Thank you to Monique Miller for providing this action plan and summary. Please attend and write the Brevard County Commissioners.
10/21/2014 at 9:00 a.m.
Government Center Commission Room, Building C 2725 Judge Fran Jamieson Way, Viera, Florida
Robin Fisher D1.Commissioner@brevardcounty.us
Ph: (321) 264-6750
Chuck Nelson D2.Commissioner@brevardcounty.us Ph: (321) 454-6601
Trudie Infantini D3.Commissioner@brevardcounty.us Ph: (321) 952-6300
MaryBolin Lewis D4.Commissioner@brevardcounty.us Ph: (321) 633-2044
Andy Anderson D5.Commissioner@brevardcounty.us Ph: (321) 253-6611
The attached resolution http://issuu.com/floridanotallaboard/docs/resolution_-_bocc_-_brevard_meeting/0
involving All Aboard Florida (AAF) will come before the Brevard Board of County Commissioners for a vote on Tuesday, October 21.
We have three concerns about the resolution that could prove detrimental to the future safety and well-being of Brevard residents:
1. The issuance of Private Activity Bonds (PABs) and revision of associated terms or limits should be separate and distinct from negotiations over the responsibility for costs borne from AAF’s project. Please consider having the proposed resolution amended as follows:
a. Remove any references to the grade crossing maintenance.
b. Remove the language that adds AAF as a third-party beneficiary to Brevard’s crossing agreements with FEC.
2. Because the Environmental Impact Study (EIS) has just been released, it is premature for Brevard County to accept or offer any concessions to/from AAF, since it is impossible to fully quantify the financial impact to Brevard of all issues raised in the EIS. These negotiations should be postponed until after the Federal Railroad Administration’s (FRA) public comment period for the EIS has ended and the FRA’s assessment is complete.
3. AAF wants Brevard County to add AAF as a third-party beneficiary to the grade crossing agreements between Brevard County and Florida East Coast Railways (FEC). This is the most valuable bargaining chip Brevard County has in its negotiations over costs with AAF. Until Brevard knows all costs that will be incurred as a result of AAF’s project, it would be irresponsible to concede this critical point of leverage.
Whether you are for or against AAF’s project is irrelevant to the October 21 vote. We are here to remind the County Commissioners that their number one priority is to act in the best interest of Brevard’s residents. Voting in favor of the resolution, in its current form, is not in Brevard’s best interest for the reasons cited above. Additionally, it is important that the BOCC have an idea of the costs that could be inflicted upon Brevard citizens if the BOCC does not negotiate wisely and have AAF assume them.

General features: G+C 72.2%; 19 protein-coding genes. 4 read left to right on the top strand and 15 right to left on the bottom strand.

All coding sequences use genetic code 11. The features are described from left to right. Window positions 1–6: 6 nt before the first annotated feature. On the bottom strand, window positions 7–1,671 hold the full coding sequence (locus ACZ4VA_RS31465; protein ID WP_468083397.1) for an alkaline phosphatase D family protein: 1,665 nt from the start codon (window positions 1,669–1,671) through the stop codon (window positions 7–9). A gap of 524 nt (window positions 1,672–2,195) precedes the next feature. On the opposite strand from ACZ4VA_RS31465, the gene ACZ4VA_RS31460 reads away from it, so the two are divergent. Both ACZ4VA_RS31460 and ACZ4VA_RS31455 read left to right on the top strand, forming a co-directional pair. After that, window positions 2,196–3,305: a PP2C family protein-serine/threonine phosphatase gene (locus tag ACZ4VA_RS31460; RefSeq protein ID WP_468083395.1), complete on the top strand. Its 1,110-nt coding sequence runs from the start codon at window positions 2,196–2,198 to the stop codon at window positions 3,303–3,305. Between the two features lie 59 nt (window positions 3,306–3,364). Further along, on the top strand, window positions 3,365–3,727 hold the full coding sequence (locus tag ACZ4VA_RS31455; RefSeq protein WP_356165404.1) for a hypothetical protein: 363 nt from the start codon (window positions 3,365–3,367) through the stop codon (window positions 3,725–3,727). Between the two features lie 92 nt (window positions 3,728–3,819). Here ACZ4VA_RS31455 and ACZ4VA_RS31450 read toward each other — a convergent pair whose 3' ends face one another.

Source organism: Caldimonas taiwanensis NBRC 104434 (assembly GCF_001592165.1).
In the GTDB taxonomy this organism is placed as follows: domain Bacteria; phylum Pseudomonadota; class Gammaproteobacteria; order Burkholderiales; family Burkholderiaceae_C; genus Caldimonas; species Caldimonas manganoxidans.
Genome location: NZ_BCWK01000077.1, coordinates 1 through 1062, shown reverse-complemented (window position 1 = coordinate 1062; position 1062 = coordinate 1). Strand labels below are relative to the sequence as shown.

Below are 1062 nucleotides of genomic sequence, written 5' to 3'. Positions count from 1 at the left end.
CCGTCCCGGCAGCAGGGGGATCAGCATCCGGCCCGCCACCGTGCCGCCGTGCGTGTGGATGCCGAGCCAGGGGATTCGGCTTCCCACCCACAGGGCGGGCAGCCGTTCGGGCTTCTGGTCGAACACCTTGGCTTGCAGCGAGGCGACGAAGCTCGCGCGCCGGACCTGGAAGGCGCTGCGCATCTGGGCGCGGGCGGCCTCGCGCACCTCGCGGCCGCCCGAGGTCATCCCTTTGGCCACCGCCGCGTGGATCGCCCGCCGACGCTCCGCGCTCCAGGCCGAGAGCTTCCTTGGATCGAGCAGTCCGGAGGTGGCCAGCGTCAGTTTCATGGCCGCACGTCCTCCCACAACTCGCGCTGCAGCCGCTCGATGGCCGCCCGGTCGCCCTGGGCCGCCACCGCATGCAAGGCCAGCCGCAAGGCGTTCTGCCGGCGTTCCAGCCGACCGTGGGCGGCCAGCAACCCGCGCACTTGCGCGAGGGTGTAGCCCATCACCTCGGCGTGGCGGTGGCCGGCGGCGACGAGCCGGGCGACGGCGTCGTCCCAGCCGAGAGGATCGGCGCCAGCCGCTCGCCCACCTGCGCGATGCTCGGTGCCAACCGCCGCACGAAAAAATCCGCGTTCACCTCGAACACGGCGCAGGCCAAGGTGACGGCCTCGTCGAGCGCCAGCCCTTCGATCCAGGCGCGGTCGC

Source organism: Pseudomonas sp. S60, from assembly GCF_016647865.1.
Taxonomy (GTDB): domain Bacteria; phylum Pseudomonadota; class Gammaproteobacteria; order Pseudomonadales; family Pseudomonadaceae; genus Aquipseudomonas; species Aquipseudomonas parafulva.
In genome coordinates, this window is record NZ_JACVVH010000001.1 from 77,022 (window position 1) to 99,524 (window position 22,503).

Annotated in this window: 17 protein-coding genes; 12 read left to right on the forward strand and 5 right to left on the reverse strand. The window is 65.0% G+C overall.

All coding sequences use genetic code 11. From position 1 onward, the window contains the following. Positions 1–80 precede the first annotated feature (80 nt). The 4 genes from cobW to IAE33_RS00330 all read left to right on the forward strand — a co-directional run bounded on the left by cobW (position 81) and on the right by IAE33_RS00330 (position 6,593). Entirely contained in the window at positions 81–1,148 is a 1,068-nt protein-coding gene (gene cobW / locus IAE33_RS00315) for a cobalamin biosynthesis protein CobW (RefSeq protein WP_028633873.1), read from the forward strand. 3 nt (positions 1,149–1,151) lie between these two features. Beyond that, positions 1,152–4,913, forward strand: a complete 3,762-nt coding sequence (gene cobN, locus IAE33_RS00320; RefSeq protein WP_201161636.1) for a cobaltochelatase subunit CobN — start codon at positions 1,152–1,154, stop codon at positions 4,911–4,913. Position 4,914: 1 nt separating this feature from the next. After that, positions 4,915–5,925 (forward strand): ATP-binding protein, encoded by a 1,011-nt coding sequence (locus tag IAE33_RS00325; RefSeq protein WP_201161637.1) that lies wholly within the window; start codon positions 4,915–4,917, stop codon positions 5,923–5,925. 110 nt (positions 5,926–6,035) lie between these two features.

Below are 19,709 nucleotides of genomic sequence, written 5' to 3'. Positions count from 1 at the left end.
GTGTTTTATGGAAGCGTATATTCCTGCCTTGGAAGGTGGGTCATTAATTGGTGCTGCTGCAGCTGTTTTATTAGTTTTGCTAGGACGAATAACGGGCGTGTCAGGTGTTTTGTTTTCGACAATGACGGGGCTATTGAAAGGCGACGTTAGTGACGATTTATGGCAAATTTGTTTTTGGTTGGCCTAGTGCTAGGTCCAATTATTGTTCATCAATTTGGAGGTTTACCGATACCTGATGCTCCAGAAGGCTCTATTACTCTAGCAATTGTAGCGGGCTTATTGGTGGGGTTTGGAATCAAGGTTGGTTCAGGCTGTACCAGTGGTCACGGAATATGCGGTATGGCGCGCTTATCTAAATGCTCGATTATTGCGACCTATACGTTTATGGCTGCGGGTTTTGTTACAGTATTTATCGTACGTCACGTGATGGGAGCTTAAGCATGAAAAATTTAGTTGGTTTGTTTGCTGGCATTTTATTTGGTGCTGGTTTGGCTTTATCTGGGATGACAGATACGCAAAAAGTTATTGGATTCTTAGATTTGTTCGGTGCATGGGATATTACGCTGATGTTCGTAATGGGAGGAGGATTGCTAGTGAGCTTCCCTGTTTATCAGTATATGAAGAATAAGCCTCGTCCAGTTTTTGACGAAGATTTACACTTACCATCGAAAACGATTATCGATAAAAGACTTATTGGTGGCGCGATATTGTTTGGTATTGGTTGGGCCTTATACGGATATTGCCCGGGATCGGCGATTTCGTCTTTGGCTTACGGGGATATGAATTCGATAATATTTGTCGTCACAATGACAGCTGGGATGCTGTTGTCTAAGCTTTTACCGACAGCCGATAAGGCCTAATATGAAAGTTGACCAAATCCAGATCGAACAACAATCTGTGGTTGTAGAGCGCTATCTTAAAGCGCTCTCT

1. The PABs represent a taxpayer subsidy of about $500 Million. There is a reason why counties were limited to $7.5 Million. It is doubtful that the BOCC even has the authority to unilaterally raise the limit by 35 times the current amount. This vote could open the county up to legal challenges, which leaves Brevard residents to pay any legal expenses incurred by the county.
2. The grade crossing infrastructure will need to be upgraded to accommodate the high-speed rail infrastructure and the added tracks to be installed by AAF/FEC. We do not have anything in writing from AAF or FEC promising to incur the cost of these upgrades. All discussions to date have been for gate closures that do not meet the recommended safety standards. Before any concessions are given by Brevard County, it must be clear who will pay this multi-million dollar expense.
3. Quiet zones create two costs for Brevard County:
a. First, it will cost money to apply for them and implement them. The State of Florida had allocated $10 Million for some of the quiet zone costs. $9 million of that has already been allocated to southern counties. It is important that Brevard know exactly how much this will cost to implement and who will incur that cost.
b. Second, there is likely an increase in Brevard’s ongoing insurance costs. if Brevard applies for quiet zones, it is our understanding that liability for incidents on the track shifts from AAF to Brevard. We do not know how much this will cost, but it will be perpetual.
4. Safety personnel and equipment upgrades will be necessary as a result of introducing high-speed rail to our community.
5. Without knowing the cost to Brevard County of the impacts outlined in the EIS – both in terms of dollars and the projected deaths of Brevard visitors/residents.
Even if you want AAF to go through Brevard County, it is incumbent upon each of you to make sure to minimize the financial and safety impacts the project has on Brevard’s citizens. Please do not give away the most significant point of leverage that Brevard has in its negotiations with AAF: the need for AAF to be added as a third-party beneficiary to Brevard’s crossing agreements with AAF.